Agency life, Talent Management

What do agencies need to change to be successful?


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Looking back at my latest post in October, it seems like this subject keep coming again like some vampire after blood. Last Friday, Digiday published an article on the future of agencies, quoting some major companies CEOs on ‘how to find innovative ways to keep ad agencies relevant’ (read here). There is a lot of truth in their vision: the clients have gone smarter and the agencies have lost their legitimacy in some ways as to how to drive the strategy, the technology or simply their business. However, this doesn’t explain we got into this situation. I believe there are some deeper reasons for questioning our current ad agencies model.

Clients don’t choose Partners, Procurement select Suppliers
The trust is broken between client and agencies. It is no more question of working with the partner agency that can best deliver the campaigns or the strategy. Clients don’t go to the best agency anymore, but to the cheapest. Procurement has won the power to select the agency they will contract with, over the marketing director. As a result, budgets are smaller and smaller, timelines are tighter and tighter – despite the fact that the technology has gone smarter – and agencies staff is paid less to deliver more. Even publishers have tightened their lunches’ budget and tend to go direct to the client to close the sale (Google just to name one example).

Client Services are struggling to deliver
Client services are no longer leading the client. They are tyrannised between creative queens, production nazis and clients whims. I believe client services teams – to which I belong since I started in this industry 10 years ago – has a massive worry around the orientation agencies are taking. Despite our great records and knowledge, despite our seniority and the number of direct reports we have, it is time to admit that the current model is not working for any of us. We have become the soldiers you send to the front on the battle, and who rarely survive and come back. The Millennial Generation is very unlike to find any stability in companies where we change constantly: the management, the strategy, the client, the budget… The reality is that there is too much turnover to sustain the agency model.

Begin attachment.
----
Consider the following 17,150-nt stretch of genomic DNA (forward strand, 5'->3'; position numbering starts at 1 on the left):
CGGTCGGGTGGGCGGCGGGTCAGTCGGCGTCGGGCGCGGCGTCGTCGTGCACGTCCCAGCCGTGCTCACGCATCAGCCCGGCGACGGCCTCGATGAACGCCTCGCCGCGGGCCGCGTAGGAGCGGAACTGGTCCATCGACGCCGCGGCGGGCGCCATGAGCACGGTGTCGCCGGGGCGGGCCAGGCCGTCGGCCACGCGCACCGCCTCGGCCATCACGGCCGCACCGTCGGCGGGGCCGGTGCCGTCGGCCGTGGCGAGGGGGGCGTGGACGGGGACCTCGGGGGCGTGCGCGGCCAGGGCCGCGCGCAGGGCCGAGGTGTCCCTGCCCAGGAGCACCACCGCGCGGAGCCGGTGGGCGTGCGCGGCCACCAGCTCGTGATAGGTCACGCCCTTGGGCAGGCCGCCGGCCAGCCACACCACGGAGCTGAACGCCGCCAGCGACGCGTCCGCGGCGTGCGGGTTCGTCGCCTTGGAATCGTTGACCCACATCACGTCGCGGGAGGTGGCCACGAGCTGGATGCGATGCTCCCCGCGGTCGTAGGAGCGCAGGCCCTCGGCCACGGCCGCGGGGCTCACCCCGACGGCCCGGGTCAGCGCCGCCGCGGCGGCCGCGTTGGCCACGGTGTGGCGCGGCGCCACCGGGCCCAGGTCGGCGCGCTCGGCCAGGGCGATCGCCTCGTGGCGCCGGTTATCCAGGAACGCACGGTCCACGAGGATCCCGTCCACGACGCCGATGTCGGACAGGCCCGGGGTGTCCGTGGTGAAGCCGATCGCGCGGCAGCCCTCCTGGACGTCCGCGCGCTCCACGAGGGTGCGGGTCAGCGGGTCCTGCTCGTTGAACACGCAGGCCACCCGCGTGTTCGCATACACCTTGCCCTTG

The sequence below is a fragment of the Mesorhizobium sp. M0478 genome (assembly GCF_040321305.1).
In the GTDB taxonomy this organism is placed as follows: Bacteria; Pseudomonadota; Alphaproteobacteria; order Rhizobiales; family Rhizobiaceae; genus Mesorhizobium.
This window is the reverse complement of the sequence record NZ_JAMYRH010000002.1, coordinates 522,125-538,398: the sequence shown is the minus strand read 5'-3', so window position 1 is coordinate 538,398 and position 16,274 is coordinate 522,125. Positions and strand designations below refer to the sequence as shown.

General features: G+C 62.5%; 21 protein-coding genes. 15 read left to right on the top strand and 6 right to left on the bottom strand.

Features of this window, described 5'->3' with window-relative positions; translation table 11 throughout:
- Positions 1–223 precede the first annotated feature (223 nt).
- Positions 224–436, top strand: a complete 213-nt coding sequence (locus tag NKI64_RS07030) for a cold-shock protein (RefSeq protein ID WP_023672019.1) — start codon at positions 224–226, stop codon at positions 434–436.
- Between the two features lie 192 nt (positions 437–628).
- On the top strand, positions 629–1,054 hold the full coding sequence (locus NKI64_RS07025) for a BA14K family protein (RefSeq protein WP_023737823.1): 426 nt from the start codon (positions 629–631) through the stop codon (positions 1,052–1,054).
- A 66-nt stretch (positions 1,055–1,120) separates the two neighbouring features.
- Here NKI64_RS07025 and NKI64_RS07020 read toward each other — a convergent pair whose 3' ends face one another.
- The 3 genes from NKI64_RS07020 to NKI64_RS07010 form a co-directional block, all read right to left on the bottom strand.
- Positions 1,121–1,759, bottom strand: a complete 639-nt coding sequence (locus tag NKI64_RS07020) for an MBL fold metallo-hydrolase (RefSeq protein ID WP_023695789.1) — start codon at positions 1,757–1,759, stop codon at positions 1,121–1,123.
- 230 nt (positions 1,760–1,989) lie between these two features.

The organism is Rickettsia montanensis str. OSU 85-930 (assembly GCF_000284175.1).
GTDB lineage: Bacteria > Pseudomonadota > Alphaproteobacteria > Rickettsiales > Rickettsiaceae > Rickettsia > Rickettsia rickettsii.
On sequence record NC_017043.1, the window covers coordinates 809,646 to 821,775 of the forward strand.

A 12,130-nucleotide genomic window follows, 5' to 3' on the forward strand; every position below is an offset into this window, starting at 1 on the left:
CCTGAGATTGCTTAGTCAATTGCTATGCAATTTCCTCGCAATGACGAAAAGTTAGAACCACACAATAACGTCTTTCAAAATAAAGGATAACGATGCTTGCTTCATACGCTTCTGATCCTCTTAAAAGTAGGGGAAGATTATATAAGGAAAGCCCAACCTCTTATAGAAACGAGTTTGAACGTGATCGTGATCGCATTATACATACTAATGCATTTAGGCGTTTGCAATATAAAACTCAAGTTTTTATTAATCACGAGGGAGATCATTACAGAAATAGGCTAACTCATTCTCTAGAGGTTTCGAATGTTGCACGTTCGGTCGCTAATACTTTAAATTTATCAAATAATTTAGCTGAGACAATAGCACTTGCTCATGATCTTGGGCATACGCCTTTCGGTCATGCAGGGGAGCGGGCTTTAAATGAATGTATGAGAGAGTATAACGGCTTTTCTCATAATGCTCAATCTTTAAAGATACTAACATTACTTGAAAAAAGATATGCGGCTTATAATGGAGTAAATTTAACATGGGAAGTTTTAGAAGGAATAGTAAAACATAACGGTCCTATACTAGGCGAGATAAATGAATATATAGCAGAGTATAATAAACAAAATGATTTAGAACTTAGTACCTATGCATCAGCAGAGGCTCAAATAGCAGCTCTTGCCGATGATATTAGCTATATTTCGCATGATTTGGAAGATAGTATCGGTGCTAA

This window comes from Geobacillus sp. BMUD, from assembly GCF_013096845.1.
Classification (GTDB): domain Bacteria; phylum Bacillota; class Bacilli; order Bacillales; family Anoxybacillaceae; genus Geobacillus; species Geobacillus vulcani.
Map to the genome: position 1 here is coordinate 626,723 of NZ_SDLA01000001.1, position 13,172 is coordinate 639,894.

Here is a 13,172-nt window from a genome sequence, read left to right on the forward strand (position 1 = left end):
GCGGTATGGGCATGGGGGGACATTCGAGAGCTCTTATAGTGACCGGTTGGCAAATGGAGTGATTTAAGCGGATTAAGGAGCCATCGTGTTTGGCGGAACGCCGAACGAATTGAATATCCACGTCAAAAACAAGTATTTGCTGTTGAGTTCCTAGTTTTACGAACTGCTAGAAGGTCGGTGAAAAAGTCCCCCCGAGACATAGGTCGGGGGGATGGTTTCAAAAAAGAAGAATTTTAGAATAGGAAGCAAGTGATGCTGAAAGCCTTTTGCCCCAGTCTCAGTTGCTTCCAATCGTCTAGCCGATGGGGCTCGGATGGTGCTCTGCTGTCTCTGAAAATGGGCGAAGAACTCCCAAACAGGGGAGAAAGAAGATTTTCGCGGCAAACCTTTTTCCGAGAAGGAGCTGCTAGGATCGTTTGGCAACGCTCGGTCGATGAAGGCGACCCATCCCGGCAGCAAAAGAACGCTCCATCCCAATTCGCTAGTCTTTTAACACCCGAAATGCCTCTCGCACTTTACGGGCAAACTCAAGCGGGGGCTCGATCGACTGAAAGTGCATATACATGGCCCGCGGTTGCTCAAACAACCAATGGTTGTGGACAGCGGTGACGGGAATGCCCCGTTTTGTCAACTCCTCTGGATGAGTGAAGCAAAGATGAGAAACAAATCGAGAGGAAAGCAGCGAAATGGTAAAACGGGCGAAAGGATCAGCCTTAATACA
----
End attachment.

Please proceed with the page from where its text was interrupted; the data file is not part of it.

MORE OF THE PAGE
There is no Talent Management and Retention
No, this in not linked to a lack of skills or to being too slow to adapt to the technology. We have the right talents in agencies but there is a total waste of them because there is no talent management as such. Human resources are nonexistent in providing ongoing training and support, even mentoring which is the new trend we are meant to buy in has no reality. As a result, we now train young prodigies to better let them go to our competitors. In brief, agencies struggle to identify, select and raise the talents of today to make them the starts of tomorrow.

Diversity in agencies is a utopia
We see 90% of women on the bottom of the pyramid while only 1% of them reach the board. Again, agencies have evolved with the technology but have failed to evolve with the way we live now, which is having more balance and flexibility. The old model is dead ; we need to review how we work together. With the explosion of digital over TV and print, it is clear that we don’t need to physically go to our office anymore to be able to deliver the work. Our clients have already adopted this, but we are still locking people to their desk and providing them with little options to manage their spare time or their families. Agencies have failed so far to keep women in the industry and to bring them to top management level, as a result boards have become a boys club where you can hardly enter unless you have sacrificed your born or to be born children.

To summarise, yes the current model of agencies is obsolete. Yet, advertisers still need agency to work with them and to bring this spark of innovation into their day-to-day work. It is for the senior management and CEO to urgently wake up and bring a real change to how they manage their staff and their clients. They have all the tools, but a lot of them lack leadership skills to bring Generation Y and Millennial to follow them. The new model is maybe emerging under increased freelancing and 1:1 consultancy work…

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